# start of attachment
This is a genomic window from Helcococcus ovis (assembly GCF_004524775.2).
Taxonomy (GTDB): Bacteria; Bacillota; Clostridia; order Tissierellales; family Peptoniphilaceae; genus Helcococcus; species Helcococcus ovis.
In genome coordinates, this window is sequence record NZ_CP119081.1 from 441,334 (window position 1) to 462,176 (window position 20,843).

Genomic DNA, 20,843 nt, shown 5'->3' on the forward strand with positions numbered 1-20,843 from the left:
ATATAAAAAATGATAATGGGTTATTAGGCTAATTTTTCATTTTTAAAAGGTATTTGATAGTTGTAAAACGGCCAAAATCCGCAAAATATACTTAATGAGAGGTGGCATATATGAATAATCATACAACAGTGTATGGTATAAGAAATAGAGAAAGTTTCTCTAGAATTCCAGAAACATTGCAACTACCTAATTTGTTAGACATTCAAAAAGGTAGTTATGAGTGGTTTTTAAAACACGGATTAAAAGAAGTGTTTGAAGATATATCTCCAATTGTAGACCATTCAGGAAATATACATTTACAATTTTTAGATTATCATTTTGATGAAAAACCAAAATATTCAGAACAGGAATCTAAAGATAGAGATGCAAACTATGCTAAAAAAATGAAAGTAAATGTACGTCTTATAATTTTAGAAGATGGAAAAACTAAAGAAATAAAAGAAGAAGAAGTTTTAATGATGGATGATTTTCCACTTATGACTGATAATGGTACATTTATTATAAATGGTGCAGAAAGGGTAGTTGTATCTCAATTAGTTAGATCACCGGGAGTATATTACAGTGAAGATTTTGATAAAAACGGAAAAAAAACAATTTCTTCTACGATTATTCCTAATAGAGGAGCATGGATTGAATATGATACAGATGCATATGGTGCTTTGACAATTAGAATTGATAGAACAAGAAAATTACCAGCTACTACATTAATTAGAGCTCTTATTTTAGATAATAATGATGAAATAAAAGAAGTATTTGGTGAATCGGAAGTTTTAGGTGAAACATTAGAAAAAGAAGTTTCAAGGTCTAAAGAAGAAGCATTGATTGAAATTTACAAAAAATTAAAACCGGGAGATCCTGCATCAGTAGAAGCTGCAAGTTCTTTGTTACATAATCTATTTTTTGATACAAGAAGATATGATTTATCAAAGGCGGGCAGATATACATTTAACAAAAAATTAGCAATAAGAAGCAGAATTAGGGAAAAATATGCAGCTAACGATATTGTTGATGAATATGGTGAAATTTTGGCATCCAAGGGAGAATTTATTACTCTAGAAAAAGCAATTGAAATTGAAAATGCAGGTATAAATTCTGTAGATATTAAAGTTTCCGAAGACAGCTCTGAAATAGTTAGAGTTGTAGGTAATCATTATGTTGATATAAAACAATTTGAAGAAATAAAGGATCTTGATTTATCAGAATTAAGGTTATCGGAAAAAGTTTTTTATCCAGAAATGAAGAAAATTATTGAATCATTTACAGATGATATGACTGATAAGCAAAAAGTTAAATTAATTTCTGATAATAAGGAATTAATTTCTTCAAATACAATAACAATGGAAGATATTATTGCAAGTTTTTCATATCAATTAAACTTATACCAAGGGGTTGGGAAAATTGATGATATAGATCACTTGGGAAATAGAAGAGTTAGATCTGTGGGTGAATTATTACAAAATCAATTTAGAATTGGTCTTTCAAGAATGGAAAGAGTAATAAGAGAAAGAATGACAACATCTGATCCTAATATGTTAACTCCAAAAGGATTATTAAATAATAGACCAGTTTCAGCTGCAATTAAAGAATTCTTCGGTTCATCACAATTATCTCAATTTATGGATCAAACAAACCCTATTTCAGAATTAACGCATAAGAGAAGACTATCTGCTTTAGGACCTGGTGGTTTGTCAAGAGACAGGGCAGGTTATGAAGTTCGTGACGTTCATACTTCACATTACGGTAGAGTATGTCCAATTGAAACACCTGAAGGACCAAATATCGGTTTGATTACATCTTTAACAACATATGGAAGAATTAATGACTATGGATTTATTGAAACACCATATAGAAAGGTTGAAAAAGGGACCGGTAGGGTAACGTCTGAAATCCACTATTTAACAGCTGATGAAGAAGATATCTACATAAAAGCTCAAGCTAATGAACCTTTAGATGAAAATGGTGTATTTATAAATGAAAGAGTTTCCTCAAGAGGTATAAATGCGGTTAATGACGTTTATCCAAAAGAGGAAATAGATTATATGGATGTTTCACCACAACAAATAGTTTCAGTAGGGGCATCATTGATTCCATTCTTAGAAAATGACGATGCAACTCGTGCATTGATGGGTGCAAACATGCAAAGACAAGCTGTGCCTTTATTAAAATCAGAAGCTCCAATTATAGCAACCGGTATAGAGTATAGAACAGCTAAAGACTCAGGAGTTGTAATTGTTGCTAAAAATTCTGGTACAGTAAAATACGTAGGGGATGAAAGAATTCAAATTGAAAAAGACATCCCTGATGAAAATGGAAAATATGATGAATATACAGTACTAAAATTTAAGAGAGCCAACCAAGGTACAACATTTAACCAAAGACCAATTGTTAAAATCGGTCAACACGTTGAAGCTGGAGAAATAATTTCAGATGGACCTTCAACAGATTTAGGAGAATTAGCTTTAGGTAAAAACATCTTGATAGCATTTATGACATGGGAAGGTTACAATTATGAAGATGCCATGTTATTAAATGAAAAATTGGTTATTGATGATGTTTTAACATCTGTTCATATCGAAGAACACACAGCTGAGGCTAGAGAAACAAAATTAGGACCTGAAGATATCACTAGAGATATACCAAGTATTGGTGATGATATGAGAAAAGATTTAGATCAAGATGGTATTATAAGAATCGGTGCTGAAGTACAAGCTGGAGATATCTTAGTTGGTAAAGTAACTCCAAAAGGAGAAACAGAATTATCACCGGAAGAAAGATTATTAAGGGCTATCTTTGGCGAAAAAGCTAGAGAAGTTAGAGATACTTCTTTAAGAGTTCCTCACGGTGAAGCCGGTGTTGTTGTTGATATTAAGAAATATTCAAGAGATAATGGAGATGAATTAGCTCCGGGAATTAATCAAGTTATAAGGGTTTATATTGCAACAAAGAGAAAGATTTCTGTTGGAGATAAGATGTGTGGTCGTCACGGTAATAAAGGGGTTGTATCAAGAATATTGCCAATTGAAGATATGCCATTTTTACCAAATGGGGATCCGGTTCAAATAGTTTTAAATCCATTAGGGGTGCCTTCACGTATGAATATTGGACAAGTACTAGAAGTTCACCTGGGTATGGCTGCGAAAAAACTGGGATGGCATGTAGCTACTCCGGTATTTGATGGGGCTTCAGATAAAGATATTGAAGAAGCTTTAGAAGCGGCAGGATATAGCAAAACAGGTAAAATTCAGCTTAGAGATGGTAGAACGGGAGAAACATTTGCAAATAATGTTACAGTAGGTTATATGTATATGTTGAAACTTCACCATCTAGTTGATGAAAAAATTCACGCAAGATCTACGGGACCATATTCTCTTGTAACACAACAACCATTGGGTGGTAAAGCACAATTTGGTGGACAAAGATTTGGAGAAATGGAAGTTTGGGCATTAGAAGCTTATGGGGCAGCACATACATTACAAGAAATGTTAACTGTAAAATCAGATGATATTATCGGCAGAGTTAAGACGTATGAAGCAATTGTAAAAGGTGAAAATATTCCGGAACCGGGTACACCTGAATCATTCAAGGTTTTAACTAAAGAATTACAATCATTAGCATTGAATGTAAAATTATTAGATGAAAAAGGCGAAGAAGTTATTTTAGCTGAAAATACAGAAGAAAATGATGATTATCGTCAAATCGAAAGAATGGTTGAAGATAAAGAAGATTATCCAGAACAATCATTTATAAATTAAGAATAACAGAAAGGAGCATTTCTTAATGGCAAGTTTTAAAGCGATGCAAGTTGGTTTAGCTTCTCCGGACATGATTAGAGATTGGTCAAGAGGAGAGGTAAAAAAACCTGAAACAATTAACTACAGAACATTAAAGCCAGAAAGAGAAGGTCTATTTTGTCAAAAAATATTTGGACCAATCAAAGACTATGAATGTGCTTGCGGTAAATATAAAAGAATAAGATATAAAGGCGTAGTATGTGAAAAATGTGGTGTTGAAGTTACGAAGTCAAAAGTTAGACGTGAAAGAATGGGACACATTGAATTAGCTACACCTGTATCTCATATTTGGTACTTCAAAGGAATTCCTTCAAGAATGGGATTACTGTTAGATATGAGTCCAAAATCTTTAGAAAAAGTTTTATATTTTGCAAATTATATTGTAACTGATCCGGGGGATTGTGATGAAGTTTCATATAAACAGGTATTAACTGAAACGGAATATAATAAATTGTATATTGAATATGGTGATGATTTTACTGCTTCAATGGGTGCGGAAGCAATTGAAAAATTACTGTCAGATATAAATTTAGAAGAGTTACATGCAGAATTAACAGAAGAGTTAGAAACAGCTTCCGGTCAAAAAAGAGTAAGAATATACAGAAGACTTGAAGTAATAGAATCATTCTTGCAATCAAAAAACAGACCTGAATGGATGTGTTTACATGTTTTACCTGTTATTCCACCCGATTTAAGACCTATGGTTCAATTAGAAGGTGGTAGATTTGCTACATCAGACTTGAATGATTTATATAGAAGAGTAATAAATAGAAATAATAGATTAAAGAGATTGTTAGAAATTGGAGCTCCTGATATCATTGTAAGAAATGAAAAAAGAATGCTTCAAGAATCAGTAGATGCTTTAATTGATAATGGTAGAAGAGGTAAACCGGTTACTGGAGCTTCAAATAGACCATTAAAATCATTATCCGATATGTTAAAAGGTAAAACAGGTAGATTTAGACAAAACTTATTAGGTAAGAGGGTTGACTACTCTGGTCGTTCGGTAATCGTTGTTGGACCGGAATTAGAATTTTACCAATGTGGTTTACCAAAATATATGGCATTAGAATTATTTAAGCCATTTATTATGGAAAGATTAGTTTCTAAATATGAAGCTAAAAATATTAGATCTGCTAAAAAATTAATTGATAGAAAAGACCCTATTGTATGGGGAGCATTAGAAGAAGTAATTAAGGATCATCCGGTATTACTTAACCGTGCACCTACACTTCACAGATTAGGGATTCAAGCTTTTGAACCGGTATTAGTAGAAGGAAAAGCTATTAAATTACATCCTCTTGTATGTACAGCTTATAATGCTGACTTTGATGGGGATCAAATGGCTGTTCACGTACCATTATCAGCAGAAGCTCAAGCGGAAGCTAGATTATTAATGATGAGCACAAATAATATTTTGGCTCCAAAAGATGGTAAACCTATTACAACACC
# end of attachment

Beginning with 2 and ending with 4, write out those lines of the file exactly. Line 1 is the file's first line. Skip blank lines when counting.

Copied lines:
Taxonomy (GTDB): Bacteria; Bacillota; Clostridia; order Tissierellales; family Peptoniphilaceae; genus Helcococcus; species Helcococcus ovis.
In genome coordinates, this window is sequence record NZ_CP119081.1 from 441,334 (window position 1) to 462,176 (window position 20,843).

Genomic DNA, 20,843 nt, shown 5'->3' on the forward strand with positions numbered 1-20,843 from the left: